ASA upholds Foxy Games complaint but dismisses Betfair Casino issue

The Advertising Standards Authority has upheld one complaint against Foxy Games and dismissed another levelled at Betfair Casino in its latest round of judgements.

The former relates to a paid-for Google search ad for Foxy Games, seen on July 11, 2020, which was displayed when the search term ‘make money online’ was used, and stated ‘Earn Money Online – Foxy Games – Play Online’.

A complaint was subsequently raised which challenged whether the ad was irresponsible by suggesting consumers could achieve financial security by playing the advertised slots and bingo games.

After Foxy Games said that the ad appeared as a result of human error and explained that they had taken action to remove it, the ASA explained: “The CAP Code stated that advertisers must not suggest that gambling can be a solution to financial concerns, an alternative to employment or a way to achieve financial security. 

“We considered the claim ‘Earn Money Online’ suggested to consumers that the gambling system offered by the advertiser could be used to ‘earn’ money and therefore attain a regular source of income. We considered this had the effect of suggesting that gambling could be a way to achieve financial security.”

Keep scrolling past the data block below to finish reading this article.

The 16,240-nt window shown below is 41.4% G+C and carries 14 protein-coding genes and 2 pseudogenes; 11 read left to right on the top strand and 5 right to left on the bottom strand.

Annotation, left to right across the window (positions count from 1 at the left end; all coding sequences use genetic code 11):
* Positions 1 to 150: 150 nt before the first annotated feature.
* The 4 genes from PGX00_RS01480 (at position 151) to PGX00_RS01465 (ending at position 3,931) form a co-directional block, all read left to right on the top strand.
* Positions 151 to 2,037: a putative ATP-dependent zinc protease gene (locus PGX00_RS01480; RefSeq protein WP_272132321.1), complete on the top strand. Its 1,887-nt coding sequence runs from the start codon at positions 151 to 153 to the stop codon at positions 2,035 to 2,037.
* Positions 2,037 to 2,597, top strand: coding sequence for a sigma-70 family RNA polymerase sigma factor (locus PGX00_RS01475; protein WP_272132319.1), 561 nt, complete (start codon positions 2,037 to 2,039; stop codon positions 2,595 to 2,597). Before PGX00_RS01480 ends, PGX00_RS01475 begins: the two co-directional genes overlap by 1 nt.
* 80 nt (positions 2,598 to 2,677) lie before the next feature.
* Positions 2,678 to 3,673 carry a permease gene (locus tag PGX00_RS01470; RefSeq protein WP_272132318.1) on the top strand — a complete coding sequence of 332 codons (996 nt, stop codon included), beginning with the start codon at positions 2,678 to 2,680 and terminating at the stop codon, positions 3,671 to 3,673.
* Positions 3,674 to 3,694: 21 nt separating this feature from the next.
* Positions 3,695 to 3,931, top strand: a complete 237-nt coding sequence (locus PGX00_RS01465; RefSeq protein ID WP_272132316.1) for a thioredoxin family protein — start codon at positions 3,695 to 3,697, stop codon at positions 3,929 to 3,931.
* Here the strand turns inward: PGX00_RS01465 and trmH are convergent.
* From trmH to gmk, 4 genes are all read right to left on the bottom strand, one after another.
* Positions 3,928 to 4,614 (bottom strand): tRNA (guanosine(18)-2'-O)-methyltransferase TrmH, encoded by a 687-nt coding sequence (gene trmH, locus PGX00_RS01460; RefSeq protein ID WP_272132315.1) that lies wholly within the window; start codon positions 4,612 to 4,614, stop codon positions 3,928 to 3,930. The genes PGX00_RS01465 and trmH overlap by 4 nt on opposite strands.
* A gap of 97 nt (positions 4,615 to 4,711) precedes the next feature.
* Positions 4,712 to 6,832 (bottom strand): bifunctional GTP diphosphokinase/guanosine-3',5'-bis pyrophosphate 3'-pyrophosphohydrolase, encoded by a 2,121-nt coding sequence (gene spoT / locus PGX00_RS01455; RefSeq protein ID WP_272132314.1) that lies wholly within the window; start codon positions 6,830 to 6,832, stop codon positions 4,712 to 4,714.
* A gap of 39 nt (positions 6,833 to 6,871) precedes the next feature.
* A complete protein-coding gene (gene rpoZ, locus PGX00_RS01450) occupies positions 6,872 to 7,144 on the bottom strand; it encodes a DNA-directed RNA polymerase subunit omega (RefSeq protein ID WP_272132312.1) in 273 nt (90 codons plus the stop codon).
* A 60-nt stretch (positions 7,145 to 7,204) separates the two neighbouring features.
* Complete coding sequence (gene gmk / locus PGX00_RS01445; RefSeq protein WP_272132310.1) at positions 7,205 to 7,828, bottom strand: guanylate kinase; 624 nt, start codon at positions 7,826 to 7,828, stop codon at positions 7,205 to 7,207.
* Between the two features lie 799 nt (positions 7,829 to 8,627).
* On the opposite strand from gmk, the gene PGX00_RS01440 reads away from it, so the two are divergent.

Concluding that the ad was irresponsible, the firm was informed that it must not appear again in the form complained of, as well as being told to ensure that their ads did not suggest that gambling was a way to achieve financial security.

Furthermore, one individual raised an issue with a TV ad for Betfair Casino, seen in July 2020, which showed a man rushing to board his plane in an airport while another man was sitting down drinking coffee in a relaxed manner and looking at his phone screen, which showed the Betfair Casino app.

The complainant believed that the ad portrayed gambling as taking priority in life by showing someone gambling in a time-pressured situation after the final boarding call for his flight, and challenged whether the ad was irresponsible.

Responding, Betfair Casino said that great care had been taken when creating the ad to ensure that it complied with the requirements of the BCAP Code and the ad had been approved by Clearcast.

Moreover, the company said that several components of the advert, such as the voiceover describing “4 minutes and 53 seconds” and the short time between final call and the gate closing, suggest that the man was only intending to have a quick game.

It was added that the man showed his phone to the flight attendant, which was intended to demonstrate that he was not embarrassed by his leisure activity or trying to keep his gambling a secret.

“The ASA considered that although the man was momentarily occupied with gambling, he was not distracted because he heard the ‘final call’ and appeared to have made his flight on time in a calm and collected manner without needing to rush. By contrast, others around him were rushing to board their flights,” the ASA said in its assessment.

Adding: “We did not consider that the ad gave the impression that people should gamble in situations where they were genuinely at risk of being distracted from an important task. We therefore concluded that the ad did not portray, condone or encourage gambling behaviour that was socially irresponsible, or portray gambling as indispensable or as taking priority in life.”

It was deemed that no further action was necessary.